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3 steps to aligning client-side static code analysis

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Ran Bar-Zik, Developer, Oath

For any organization that implements DevOps, static code analysis should be a crucial first step in the continuous integration process. It ensures that code is written according to desirable, predefined coding conventions and standards, even before automatic testing is started.

If static code analysis is good enough for programming code, it should be able to align with client-side code as well, such as HTML and cascading style sheets (CSS). I've written about this for TechBeacon in a previous post But how do you make sure your code is all aligned? Here are three steps to get it right.

After you agree on what coding standards and rules the static code analysis should check, you integrate the code analysis with your integrated development environment (IDE). Next, you run the analysis on each Git commit. And finally you run the analysis on the integration machine. These steps are described in the sections below.

1. Bring it into the IDE

Almost all IDEs will highlight errors in the code. Some IDEs, especially modern ones, can take static code definitions and alert developers of analysis errors when they write the code. IDEs can even suggest ways for making the code simpler—for example, refactoring long chunks of codes to different methods or functions. This allows developers to fix any errors or warnings long before the static code analysis tool starts working.

2. Run the analysis on each Git commit

Next, you use Git Hooks, which are Git source control systems that help us run functions on Git actions. you run front-end code analysis tools within seconds on every Git commit and every Git push. you use Grunt to run the tools, which include SCSSLint, Bootlint, and htmllint. you also run a JavaScript static code analysis for our AngularJS front end and Node.js back end.

These static code analysis tools test not only for compilation errors and code definition mistakes, but also for security errors and code duplication, as youll as obsolete functions. If the static code analysis test fails, the Git action cannot be completed, and a failure alert is sent to the developers. For example, let’s say you try to commit a code that misuses Bootstrap 4.0’s column-and-row design by using Bootstrap span columns without Bootstrap rows. The Git commit hook will then activate the static code analysis tool and alert you that the commit has not been completed because of an error in the HTML Bootstrap code. The tool will send an alert about the exact error that occurred, as youll as the file and line where the test failed.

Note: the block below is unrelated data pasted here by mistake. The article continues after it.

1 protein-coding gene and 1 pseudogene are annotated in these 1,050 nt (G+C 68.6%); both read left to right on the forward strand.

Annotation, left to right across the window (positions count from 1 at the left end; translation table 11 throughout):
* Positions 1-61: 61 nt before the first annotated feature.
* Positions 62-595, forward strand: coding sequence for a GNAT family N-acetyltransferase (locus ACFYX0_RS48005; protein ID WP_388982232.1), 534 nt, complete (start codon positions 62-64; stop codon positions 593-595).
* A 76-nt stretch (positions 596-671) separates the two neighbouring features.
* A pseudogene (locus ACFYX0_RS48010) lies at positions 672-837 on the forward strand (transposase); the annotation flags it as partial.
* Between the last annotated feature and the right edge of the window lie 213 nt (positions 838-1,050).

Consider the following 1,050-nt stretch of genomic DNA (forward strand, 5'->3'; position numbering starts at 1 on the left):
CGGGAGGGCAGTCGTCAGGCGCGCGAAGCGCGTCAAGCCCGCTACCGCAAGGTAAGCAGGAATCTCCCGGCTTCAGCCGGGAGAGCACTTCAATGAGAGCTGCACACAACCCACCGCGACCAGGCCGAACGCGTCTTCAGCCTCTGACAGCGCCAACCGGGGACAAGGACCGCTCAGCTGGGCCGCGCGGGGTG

3. Run the analysis on integration

If you pass the static analysis test, your code can be committed and a pull request can be created. After the code is reviewed and approved, a build process is generated on the integration machine, which is where the static code analysis is tested. This step is crucial, because if a developer neglects to activate the Git hooks, the build will fail. If for some reason an issue is found through the analysis, the build will break and you’ll have to investigate how it happened.

The benefits of static code analysis

HTML/CSS static code analysis has the same benefits as back-end static code analysis.

It helps you unite CSS and HTML and SCSS variable names and mixes, and CSS classes and IDs all fall under the same convention. Property names are alphabetized, making it easy to find the SCSS/CSS property even if the properties list is long. You enforce using single units; there are no rem, px, pts, or percents in our application.

Static code analysis also helps us avoid making fundamental mistakes that can potentially create drastic changes in our layout down the line. You don’t allow "!important" rules in our SCSS, and rather than straying from Bootstrap’s extensive set of rules, you make a point of using them correctly in order to prevent maintenance problems down the line. Static code analysis also helps us mitigate browser differentiation because you enforce strict W3C standards.

Another major benefit is the code review process. Instead of dedicating the code review process to naming, coding conventions, and code smells, front-end developers can have a real discussion about implementation, rather than simply selecting the right name.

Reduce your build failure rate

Static code analysis tools are highly effective, but if you run them only on development or integration machines, the build can be broken too frequently and can lead to what is essentially an endless cycle of fixes. Enforcing static code analysis on local machines through the use of Git hooks prevents frequent build failures and ensures that the code will follow your organization’s coding standards and conventions.